Re: Sorry if you were offended, here is the point reworded
From: Racheli Gai (
Date: Sun, 24 Jan 2010 07:17:34 -0800 (PST)
Hi Melanie,
I so agree with you, both on the issue of lack of correlation between social dysfunctionality and economic class, and also on the point that mental illness and lack of ability
to function socially are separate things.
I've experienced, both in my community and elsewhere, people who suffer a mental illness and yet are fine community members, while there are those with regular jobs, etc. etc. who have been incredibly problematic (and sometimes impossible) to work with.


On Jan 23, 2010, at 1:41 PM, melanie griffin wrote:

As someone who works in the mental health field, I know there is a lot of misunderstanding and stigma related to mental illness. Obviously, since Abraham Lincoln, Virginia Woolf, Patty Duke, Vincent VanGogh, and many other famously functional people have had serious and persistent mental illnesses, and could nonetheless qualify for mortgages, the two groups (those with mental illness and the underemployed) are not the same group. Same with those who perpetrate violent acts or are victims of violence and those with
mental illness.Because poor people have fewer resources to hide and
accommodate and treat their illnesses, they are more visible when they
display symptoms; poor people are also disproportionately represented in the prisons, but nobody would say that they are less moral than rich people.

It's probably more accurate and helpful to name the behaviors that make someone unable to function in community, and inaccurate to say that poor people have more of those behaviors. Having a habit of running around with a
knife threatening people, whether motivated by anger, psychopathy, or
paranoia, is not a welcome behavior in a family, community, or workplace and
might lead to a less than ideal work history. It's also important to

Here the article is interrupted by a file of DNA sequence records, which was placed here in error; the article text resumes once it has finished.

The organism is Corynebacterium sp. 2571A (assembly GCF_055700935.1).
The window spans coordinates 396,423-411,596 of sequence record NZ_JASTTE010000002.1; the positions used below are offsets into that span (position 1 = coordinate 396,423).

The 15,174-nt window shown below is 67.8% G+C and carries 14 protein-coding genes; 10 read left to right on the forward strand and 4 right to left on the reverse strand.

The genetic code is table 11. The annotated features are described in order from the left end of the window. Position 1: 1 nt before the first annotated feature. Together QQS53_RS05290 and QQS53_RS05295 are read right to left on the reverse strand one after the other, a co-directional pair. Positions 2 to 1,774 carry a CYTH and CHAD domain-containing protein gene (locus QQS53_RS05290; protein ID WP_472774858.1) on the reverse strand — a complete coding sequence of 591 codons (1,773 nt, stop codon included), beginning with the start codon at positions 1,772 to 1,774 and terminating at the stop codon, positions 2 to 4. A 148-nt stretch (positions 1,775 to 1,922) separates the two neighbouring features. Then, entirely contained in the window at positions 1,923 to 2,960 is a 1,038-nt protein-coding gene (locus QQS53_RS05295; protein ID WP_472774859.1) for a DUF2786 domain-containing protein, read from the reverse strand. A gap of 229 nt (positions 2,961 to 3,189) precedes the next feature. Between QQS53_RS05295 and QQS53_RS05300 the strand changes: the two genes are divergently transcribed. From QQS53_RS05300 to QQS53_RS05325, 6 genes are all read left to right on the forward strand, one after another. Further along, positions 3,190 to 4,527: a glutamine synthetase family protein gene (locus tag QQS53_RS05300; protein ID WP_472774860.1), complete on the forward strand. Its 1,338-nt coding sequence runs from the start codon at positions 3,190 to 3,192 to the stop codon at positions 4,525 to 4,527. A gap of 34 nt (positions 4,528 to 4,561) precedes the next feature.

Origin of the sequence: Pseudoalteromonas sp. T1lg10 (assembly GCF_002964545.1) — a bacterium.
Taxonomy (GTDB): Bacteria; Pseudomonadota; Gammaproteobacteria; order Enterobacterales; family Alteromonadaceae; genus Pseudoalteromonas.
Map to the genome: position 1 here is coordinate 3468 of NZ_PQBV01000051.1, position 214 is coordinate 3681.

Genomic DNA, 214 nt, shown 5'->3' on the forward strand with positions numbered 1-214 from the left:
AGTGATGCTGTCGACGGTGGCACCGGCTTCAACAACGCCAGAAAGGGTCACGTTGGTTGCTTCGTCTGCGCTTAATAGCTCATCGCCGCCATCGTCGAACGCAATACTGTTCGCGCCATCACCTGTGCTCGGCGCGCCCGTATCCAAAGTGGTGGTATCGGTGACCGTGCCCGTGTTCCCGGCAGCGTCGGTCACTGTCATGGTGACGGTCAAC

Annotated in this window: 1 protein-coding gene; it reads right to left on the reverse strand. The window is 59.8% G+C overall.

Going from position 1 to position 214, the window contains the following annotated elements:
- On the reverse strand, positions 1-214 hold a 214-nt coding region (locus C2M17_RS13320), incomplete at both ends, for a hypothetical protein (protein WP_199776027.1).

remember, too, that people who are mighty dysfunctional at home can be seen as normal at work (vis., just about every serious perpetrator of domestic violence I've ever known) and vice versa (the ideal family man or woman who
is a monster of a supervisor)

It's true that some people with mental illnesses don't do well at work and
can't sustain a good credit rating; it's also true that some can.  I
understand that there are behaviors that preclude working well in community. Can we stick to describing those behaviors and not make assumptions about how much money you should or can have if you don't exhibit those behaviors or call people crazy????? The original point, that those who are poor do not have whatever it takes to survive in community, may have some statistical support, but certainly does not apply to any given individual and strikes me as elitist. Excusing it by saying poor people are crazier than rich people just makes it worse. Finally, i think the real issue is that people who are
poor or even middle class can't afford to live in many communities,
including many cohousing communities, and that's just a fact. It's not
because they have character flaws or mental or physical disabilities.

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